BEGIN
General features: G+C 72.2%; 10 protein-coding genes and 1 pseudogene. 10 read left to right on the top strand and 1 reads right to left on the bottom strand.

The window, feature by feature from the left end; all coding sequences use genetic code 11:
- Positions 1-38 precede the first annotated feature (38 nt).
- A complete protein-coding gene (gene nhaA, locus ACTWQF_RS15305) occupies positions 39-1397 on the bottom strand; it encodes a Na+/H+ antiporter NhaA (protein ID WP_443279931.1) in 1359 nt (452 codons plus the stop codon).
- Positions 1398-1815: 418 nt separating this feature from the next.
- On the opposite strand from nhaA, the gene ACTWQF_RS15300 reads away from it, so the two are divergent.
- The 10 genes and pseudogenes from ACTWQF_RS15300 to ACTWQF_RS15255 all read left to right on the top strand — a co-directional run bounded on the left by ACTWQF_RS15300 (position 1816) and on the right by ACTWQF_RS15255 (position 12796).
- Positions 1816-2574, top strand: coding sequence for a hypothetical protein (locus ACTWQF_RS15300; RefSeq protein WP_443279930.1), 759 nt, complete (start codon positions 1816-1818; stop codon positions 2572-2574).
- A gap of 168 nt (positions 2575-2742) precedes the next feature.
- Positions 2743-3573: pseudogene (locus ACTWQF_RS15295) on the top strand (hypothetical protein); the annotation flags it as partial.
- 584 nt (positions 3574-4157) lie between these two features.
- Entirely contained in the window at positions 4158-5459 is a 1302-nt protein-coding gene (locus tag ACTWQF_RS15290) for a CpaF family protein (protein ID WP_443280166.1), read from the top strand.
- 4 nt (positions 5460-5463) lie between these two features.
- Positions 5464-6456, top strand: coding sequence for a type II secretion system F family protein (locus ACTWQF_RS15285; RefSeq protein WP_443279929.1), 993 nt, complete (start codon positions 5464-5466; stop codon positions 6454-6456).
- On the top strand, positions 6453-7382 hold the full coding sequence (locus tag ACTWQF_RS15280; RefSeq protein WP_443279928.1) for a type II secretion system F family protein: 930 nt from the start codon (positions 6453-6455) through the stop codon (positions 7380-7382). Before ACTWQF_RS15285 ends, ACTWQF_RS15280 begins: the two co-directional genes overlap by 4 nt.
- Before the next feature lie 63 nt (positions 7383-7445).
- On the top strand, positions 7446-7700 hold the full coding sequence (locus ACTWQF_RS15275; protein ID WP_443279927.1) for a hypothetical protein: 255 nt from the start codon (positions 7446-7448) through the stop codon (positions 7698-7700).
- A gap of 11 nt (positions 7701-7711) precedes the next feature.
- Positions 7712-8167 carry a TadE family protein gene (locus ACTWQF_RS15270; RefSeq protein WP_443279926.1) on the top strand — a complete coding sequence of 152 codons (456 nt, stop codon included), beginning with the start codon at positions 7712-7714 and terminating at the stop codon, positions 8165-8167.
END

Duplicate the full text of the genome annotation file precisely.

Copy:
General features: G+C 72.2%; 10 protein-coding genes and 1 pseudogene. 10 read left to right on the top strand and 1 reads right to left on the bottom strand.

The window, feature by feature from the left end; all coding sequences use genetic code 11:
- Positions 1-38 precede the first annotated feature (38 nt).
- A complete protein-coding gene (gene nhaA, locus ACTWQF_RS15305) occupies positions 39-1397 on the bottom strand; it encodes a Na+/H+ antiporter NhaA (protein ID WP_443279931.1) in 1359 nt (452 codons plus the stop codon).
- Positions 1398-1815: 418 nt separating this feature from the next.
- On the opposite strand from nhaA, the gene ACTWQF_RS15300 reads away from it, so the two are divergent.
- The 10 genes and pseudogenes from ACTWQF_RS15300 to ACTWQF_RS15255 all read left to right on the top strand — a co-directional run bounded on the left by ACTWQF_RS15300 (position 1816) and on the right by ACTWQF_RS15255 (position 12796).
- Positions 1816-2574, top strand: coding sequence for a hypothetical protein (locus ACTWQF_RS15300; RefSeq protein WP_443279930.1), 759 nt, complete (start codon positions 1816-1818; stop codon positions 2572-2574).
- A gap of 168 nt (positions 2575-2742) precedes the next feature.
- Positions 2743-3573: pseudogene (locus ACTWQF_RS15295) on the top strand (hypothetical protein); the annotation flags it as partial.
- 584 nt (positions 3574-4157) lie between these two features.
- Entirely contained in the window at positions 4158-5459 is a 1302-nt protein-coding gene (locus tag ACTWQF_RS15290) for a CpaF family protein (protein ID WP_443280166.1), read from the top strand.
- 4 nt (positions 5460-5463) lie between these two features.
- Positions 5464-6456, top strand: coding sequence for a type II secretion system F family protein (locus ACTWQF_RS15285; RefSeq protein WP_443279929.1), 993 nt, complete (start codon positions 5464-5466; stop codon positions 6454-6456).
- On the top strand, positions 6453-7382 hold the full coding sequence (locus tag ACTWQF_RS15280; RefSeq protein WP_443279928.1) for a type II secretion system F family protein: 930 nt from the start codon (positions 6453-6455) through the stop codon (positions 7380-7382). Before ACTWQF_RS15285 ends, ACTWQF_RS15280 begins: the two co-directional genes overlap by 4 nt.
- Before the next feature lie 63 nt (positions 7383-7445).
- On the top strand, positions 7446-7700 hold the full coding sequence (locus ACTWQF_RS15275; protein ID WP_443279927.1) for a hypothetical protein: 255 nt from the start codon (positions 7446-7448) through the stop codon (positions 7698-7700).
- A gap of 11 nt (positions 7701-7711) precedes the next feature.
- Positions 7712-8167 carry a TadE family protein gene (locus ACTWQF_RS15270; RefSeq protein WP_443279926.1) on the top strand — a complete coding sequence of 152 codons (456 nt, stop codon included), beginning with the start codon at positions 7712-7714 and terminating at the stop codon, positions 8165-8167.